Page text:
Chromosome level genome assembly and annotation of highly invasive Japanese stiltgrass (Microstegium vimineum).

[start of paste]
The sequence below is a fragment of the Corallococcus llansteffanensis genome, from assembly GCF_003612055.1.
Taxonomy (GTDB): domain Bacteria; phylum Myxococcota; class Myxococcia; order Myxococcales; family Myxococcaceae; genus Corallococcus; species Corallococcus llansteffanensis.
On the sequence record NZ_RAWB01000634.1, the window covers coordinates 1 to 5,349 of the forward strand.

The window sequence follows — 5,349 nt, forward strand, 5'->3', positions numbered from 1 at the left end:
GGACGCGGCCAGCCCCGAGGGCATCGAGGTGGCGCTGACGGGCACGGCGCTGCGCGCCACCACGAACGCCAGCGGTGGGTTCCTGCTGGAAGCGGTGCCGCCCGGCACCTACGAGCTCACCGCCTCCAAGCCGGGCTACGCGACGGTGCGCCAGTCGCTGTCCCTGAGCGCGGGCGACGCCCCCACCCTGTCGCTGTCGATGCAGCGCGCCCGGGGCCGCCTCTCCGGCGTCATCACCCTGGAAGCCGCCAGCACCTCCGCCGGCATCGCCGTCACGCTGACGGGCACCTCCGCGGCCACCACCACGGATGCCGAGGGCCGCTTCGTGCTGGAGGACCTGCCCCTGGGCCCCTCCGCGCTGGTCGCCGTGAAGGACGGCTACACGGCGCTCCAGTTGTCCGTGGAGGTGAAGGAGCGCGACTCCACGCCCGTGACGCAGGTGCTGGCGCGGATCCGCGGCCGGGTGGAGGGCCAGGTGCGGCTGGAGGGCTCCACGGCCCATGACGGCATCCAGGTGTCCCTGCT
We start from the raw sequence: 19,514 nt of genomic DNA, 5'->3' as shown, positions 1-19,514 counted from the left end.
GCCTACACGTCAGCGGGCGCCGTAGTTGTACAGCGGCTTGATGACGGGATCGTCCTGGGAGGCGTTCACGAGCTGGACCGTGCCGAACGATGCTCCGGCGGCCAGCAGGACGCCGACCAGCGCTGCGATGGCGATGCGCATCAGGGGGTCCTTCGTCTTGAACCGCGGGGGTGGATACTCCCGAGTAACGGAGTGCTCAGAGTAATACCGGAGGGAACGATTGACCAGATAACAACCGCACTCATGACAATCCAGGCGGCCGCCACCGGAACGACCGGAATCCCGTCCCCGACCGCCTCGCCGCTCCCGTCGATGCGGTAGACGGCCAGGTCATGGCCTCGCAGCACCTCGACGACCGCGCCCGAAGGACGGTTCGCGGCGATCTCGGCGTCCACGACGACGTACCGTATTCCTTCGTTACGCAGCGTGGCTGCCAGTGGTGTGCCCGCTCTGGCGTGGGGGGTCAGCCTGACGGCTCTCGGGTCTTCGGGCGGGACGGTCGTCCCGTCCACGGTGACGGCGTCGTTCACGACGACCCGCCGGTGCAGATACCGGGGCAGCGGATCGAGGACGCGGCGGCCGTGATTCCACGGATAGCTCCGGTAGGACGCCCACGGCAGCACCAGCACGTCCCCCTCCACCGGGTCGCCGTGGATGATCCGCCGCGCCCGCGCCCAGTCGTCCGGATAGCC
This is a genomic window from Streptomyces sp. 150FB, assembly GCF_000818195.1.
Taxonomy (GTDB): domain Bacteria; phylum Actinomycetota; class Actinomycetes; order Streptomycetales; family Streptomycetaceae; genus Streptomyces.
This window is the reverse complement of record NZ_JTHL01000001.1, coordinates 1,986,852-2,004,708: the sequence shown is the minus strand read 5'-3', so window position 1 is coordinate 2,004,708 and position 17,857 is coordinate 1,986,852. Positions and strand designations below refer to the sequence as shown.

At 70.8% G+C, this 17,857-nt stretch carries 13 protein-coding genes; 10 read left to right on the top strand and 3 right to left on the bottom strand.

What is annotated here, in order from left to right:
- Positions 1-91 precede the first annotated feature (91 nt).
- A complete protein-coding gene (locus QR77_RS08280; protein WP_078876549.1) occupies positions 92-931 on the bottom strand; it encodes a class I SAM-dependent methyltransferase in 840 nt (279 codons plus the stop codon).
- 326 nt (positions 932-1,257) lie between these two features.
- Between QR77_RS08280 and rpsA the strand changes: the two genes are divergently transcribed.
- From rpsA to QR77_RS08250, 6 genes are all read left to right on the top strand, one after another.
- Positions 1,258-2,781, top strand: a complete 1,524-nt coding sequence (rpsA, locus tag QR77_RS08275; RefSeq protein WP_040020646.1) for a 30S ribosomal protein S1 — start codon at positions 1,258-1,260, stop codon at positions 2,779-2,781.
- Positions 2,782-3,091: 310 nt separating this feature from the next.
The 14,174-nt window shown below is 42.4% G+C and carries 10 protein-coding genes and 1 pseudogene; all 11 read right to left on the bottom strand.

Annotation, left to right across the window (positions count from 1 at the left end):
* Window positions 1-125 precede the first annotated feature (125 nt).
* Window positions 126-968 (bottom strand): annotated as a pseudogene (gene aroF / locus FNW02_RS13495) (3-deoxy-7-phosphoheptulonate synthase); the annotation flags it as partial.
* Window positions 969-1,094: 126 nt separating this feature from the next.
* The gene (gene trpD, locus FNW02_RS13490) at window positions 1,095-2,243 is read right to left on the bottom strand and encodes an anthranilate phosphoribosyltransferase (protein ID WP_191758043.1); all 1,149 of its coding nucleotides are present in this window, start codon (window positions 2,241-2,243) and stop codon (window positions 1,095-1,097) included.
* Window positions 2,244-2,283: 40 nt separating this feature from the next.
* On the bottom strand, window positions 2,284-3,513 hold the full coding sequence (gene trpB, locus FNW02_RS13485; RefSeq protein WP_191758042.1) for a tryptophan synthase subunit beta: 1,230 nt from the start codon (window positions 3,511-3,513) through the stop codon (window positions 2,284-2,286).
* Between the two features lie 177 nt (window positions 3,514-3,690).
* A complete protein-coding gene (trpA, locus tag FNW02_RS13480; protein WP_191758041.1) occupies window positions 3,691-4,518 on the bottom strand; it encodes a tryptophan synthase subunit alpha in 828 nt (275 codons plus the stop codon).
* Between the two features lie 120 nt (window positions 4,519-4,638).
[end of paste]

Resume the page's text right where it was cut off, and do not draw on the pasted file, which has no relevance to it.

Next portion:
The invasive Japanese stiltgrass (Microstegium vimineum) affects a wide range of ecosystems and threatens biodiversity across the eastern USA. However, the mechanisms underlying rapid adaptation, plasticity, and epigenetics in the invasive range are largely unknown. We present a chromosome-level assembly for M. vimineum to investigate genome dynamics, evolution, adaptation, and the genomics of phenotypic plasticity. We generated a 1.12-Gb genome with scaffold N50 length of 53.44 Mb respectively, taking a de novo assembly approach that combined PacBio and Dovetail Genomics Omni-C sequencing. The assembly contains 23 pseudochromosomes, representing 99.96% of the genome. BUSCO assessment indicated that 80.3% of Poales gene groups are present in the assembly. The genome is predicted to contain 39,604 protein-coding genes, of which 26,288 are functionally annotated. Furthermore, 66.68% of the genome is repetitive, of which unclassified (35.63%) and long-terminal repeat (LTR) retrotransposons (26.90%) are predominant. Similar to other grasses, Gypsy (41.07%) and Copia (32%) are the most abundant LTR-retrotransposon families. The majority of LTR-retrotransposons are derived from a significant expansion in the past 1-2 Myr, suggesting the presence of relatively young LTR-retrotransposon lineages. We find corroborating evidence from Ks plots for a stiltgrass-specific duplication event, distinct from the more ancient grass-specific duplication event. The assembly and annotation of M. vimineum will serve as an essential genomic resource facilitating studies of the invasion process, the history and consequences of polyploidy in grasses, and provides a crucial tool for natural resource managers.